(The essay below has coaxed forth quite a response. We urge you to jump into the discussion with your own thoughts. RA)
Interviewed by Fox’s Chris Wallace recently, Senator Tom Coburn (R-Oklahoma) made quite a splash in the news, warning that America could suffer “Apocalyptic pain” within the next few years if it doesn’t get debt under control. Coburn’s heart seems to be in the right place, since he is one of the most vocal members of Congress in railing against bailouts that have pushed public debt into the cosmos. But we wonder whether he isn’t a few steps behind the real world in worrying that our standard of living will plunge if America’s budget deficit is allowed to grow. For in fact, the standard of living has been plunging for several years, to the extent that the middle class can no longer afford health care; that even households with two professional incomes must hock the ranch to put their kids through college; and that Baby Boomers’ retirement plans are either being pushed back by five or ten years or postponed indefinitely. Moreover, for the broad middle class, the situation is likely to grow even worse in the years ahead as strapped cities and towns are forced to raise taxes to cover fixed expenses – especially pension and health care benefits for public employees — that are difficult or impossible to shrink. Add in the fact that real estate valuations from coast to coast are due to be reassessed downward for at least the next few years, and you begin to see why the deflation that holds the economy in a death grip cannot be loosened no matter what countermeasures are employed.
Sen. Coburn says that the U.S. has just three or four years to get its fiscal house in order before it faces the kind of austerity measures that have recently been imposed on Greece and Ireland. Unfortunately, austerity is not going to save those countries, nor will it save any of the others, including Spain, Portugal, Italy, where it eventually will be tried. Bear in mind that the purpose of austerity is not to bring budgets under control, but to buy time before the rest of Europe collapses in a crisis of confidence that seems all but inevitable. By putting the squeeze on the likes of Greece and Spain, the EU is providing cover for loan facilities that will keep the game going for yet a while longer. The U.S. is in somewhat better shape, but only superficially. Whereas Europe is committed to “saving” the euro because it is the only thing sustaining the dream of a transnational Europe, America has no such ideal or goal at stake when it acts aggressively, as it has, to trash the dollar.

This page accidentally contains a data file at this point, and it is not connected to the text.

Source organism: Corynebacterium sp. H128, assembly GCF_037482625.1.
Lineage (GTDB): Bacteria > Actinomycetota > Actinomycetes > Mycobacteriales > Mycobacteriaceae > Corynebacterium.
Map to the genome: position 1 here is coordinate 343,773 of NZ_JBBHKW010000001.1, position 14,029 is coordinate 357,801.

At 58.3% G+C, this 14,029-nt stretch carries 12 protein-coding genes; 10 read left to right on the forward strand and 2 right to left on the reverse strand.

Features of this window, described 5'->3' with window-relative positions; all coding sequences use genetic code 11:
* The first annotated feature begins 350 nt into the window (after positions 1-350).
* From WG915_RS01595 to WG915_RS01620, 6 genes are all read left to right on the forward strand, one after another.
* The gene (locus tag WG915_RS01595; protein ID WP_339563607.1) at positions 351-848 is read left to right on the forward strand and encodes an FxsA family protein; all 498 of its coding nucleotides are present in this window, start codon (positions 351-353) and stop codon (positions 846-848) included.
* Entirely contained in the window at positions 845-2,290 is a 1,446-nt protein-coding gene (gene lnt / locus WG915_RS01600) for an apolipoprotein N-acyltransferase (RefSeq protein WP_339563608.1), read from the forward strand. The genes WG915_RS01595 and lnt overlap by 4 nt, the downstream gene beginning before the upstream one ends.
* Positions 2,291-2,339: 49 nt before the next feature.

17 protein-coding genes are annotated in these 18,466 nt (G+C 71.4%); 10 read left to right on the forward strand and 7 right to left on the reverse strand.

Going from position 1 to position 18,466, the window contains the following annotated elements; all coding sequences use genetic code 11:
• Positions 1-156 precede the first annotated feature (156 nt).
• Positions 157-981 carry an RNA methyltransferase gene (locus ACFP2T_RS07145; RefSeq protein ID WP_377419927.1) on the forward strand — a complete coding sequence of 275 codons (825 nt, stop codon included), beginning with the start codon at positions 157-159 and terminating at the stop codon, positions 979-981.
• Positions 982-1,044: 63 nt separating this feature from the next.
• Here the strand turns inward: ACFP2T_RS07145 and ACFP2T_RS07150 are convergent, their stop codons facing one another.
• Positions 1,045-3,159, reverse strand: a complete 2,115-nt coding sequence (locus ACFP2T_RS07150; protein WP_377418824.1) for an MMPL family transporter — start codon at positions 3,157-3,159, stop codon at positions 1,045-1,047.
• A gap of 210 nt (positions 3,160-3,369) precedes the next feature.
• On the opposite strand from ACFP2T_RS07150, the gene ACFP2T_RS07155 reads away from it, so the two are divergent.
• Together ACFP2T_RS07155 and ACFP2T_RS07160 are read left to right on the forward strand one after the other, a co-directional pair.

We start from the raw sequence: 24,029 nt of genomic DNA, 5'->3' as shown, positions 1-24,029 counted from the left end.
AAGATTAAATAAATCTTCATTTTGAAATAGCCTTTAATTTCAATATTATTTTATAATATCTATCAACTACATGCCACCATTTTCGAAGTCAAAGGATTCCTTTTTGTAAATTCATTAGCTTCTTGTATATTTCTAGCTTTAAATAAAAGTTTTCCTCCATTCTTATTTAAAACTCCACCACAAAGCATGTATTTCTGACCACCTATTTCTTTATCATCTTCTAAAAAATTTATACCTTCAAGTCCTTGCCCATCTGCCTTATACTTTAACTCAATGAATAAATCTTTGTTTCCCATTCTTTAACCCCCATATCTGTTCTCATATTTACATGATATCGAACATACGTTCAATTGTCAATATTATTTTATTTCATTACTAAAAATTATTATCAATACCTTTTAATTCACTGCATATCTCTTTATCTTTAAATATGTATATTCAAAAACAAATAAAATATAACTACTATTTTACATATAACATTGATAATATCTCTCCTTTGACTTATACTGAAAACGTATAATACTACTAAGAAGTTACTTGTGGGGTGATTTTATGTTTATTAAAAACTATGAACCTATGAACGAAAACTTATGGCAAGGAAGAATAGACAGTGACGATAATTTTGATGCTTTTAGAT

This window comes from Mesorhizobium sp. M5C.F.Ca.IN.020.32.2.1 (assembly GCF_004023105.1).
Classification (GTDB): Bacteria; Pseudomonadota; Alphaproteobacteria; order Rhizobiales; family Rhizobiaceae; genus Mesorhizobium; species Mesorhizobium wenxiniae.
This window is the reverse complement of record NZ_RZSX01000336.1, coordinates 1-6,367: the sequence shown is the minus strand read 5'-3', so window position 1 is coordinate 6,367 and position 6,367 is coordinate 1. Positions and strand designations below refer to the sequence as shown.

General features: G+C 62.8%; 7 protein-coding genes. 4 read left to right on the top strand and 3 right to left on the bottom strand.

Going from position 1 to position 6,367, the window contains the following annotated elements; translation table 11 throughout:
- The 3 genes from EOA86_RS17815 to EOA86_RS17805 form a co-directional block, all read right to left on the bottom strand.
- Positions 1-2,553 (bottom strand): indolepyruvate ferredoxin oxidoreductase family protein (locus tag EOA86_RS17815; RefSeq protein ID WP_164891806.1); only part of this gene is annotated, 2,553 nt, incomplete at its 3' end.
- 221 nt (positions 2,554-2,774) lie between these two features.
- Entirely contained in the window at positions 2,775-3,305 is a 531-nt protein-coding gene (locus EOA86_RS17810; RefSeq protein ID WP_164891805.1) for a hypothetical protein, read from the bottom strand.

A Sea of Deflation
Much as we respect Sen. Coburn, we’d advise him to save his breath when it comes to preaching austerity. The problem is that, no matter how drastically we cut spending or raise taxes, it won’t begin to cover future obligations that will continue to grow like topsy. We are alluding mainly to outlays that usually get lumped together euphemistically as “unfunded liabilities” – in large part, Social Security, Medicare and public pensions. The sums involved have been estimated at $125 to $150 trillion – vastly more than could ever be recouped through politically driven remedies. Looking at an even bigger picture, we see that those unfunded liabilities exist within a highly leveraged, quadrillion-dollar financial edifice that itself is collapsing. Under the circumstances, we might as well enjoy a final, inflationary blowout before deflation fully asserts its irresistible force. We suggested in an earlier commentary that the government consider a one-year moratorium on income taxes. This “gift” would amount to about $2.5 trillion – just a drop in the bucket compared to the sea of deflation that has come to engulf the world’s assets.
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